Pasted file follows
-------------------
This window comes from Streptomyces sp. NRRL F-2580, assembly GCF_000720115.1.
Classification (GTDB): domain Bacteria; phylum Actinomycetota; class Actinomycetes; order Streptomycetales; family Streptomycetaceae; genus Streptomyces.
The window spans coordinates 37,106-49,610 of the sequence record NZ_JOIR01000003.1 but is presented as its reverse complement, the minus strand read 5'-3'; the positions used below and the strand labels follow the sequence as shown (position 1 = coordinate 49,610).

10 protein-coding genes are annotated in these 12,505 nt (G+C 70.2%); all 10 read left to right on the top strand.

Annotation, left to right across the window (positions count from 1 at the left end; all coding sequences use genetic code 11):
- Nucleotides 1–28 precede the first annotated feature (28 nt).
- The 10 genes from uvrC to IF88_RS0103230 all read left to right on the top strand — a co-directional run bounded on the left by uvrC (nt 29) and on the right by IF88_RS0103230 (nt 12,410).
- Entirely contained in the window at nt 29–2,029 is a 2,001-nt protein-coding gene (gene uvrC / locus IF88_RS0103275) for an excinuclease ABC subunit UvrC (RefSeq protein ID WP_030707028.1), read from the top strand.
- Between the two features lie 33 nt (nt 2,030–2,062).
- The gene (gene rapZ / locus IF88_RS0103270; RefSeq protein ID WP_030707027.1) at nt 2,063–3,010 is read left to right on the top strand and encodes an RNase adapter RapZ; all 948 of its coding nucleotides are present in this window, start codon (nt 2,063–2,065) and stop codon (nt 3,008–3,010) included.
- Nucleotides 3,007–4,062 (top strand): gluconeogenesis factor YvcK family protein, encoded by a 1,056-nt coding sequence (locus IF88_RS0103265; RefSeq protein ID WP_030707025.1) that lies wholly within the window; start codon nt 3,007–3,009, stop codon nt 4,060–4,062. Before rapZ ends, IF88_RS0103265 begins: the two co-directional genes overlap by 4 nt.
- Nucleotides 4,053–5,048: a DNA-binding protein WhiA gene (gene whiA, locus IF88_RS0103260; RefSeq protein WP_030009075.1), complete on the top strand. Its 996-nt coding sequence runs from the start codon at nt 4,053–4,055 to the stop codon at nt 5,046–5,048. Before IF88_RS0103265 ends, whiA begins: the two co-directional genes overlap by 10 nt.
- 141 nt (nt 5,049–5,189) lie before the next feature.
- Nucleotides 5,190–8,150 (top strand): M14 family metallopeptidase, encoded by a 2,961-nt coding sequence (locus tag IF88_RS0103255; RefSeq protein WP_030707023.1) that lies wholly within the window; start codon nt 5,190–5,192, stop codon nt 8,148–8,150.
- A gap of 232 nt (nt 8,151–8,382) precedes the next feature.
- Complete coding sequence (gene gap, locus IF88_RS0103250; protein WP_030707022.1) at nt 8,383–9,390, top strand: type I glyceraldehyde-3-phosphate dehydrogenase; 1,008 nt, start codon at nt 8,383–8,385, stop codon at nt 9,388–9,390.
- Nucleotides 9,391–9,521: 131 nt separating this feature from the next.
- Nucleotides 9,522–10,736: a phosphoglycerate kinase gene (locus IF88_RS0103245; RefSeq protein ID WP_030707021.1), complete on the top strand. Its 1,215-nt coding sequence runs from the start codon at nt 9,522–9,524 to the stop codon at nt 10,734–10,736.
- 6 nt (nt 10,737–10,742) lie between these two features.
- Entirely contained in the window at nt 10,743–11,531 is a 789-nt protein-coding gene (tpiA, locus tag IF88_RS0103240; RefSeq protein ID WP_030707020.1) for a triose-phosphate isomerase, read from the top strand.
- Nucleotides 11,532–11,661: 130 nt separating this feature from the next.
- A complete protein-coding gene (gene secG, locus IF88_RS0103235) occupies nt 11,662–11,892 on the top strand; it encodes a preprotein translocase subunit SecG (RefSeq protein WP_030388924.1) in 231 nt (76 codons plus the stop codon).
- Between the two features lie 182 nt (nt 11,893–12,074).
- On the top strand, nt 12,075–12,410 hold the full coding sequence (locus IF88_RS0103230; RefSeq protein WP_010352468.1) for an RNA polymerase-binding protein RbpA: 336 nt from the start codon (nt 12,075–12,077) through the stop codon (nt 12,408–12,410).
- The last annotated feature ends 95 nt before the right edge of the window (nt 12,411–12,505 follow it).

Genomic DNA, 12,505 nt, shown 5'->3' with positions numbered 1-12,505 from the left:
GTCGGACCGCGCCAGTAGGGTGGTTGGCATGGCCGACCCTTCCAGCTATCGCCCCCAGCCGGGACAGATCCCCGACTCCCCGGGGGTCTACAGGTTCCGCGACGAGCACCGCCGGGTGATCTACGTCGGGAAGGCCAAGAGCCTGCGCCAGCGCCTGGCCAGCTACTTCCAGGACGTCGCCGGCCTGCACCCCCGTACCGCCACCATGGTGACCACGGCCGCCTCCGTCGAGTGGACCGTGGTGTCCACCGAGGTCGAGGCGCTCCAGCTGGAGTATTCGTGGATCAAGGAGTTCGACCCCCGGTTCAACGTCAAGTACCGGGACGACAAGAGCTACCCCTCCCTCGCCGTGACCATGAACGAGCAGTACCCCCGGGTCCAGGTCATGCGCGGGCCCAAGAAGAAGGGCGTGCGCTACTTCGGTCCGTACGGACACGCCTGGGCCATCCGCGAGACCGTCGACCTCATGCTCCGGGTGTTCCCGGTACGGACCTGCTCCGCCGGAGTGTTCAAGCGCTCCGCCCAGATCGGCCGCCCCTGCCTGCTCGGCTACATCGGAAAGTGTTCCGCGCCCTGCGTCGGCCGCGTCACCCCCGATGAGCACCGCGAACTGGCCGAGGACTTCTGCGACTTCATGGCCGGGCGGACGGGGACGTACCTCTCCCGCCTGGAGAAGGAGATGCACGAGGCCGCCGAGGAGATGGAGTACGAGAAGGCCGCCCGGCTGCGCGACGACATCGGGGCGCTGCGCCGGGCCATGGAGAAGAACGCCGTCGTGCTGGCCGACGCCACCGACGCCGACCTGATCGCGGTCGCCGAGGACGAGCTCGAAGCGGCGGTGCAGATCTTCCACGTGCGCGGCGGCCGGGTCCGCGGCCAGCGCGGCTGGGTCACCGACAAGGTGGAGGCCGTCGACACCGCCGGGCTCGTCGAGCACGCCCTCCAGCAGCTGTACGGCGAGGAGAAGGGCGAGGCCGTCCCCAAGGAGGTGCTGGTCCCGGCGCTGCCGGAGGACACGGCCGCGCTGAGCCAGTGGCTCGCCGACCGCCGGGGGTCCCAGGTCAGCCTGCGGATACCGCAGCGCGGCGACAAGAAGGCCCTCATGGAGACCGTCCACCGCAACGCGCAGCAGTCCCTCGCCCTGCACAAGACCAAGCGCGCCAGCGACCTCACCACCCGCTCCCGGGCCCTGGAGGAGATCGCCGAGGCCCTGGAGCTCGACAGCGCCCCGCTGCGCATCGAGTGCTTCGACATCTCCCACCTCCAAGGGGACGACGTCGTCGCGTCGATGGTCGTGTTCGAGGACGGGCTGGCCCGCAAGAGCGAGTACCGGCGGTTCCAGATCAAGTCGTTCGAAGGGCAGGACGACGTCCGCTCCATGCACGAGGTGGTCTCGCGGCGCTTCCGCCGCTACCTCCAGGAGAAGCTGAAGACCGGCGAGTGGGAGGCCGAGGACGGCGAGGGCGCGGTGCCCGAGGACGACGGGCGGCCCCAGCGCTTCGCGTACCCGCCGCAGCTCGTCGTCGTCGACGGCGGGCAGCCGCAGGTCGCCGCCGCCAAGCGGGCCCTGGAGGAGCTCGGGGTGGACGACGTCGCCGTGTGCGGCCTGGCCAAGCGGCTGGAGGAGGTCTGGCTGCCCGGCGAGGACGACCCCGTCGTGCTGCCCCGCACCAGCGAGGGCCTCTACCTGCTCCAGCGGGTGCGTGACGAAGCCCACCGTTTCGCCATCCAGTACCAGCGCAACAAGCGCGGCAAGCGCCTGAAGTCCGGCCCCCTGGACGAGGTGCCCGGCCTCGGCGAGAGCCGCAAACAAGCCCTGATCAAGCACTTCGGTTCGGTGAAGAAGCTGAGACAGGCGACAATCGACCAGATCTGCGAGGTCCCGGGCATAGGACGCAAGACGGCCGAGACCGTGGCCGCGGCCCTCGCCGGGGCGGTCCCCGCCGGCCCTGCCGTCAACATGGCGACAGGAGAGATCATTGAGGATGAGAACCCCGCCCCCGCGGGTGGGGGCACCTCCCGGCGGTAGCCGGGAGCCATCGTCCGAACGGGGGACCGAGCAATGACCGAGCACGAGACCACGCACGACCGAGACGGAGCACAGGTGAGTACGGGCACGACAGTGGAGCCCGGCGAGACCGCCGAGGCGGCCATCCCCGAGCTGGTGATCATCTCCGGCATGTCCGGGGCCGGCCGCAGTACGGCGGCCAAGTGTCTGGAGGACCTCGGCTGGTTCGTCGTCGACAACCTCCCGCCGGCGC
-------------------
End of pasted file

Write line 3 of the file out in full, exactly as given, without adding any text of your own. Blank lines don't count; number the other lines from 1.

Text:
The window spans coordinates 37,106-49,610 of the sequence record NZ_JOIR01000003.1 but is presented as its reverse complement, the minus strand read 5'-3'; the positions used below and the strand labels follow the sequence as shown (position 1 = coordinate 49,610).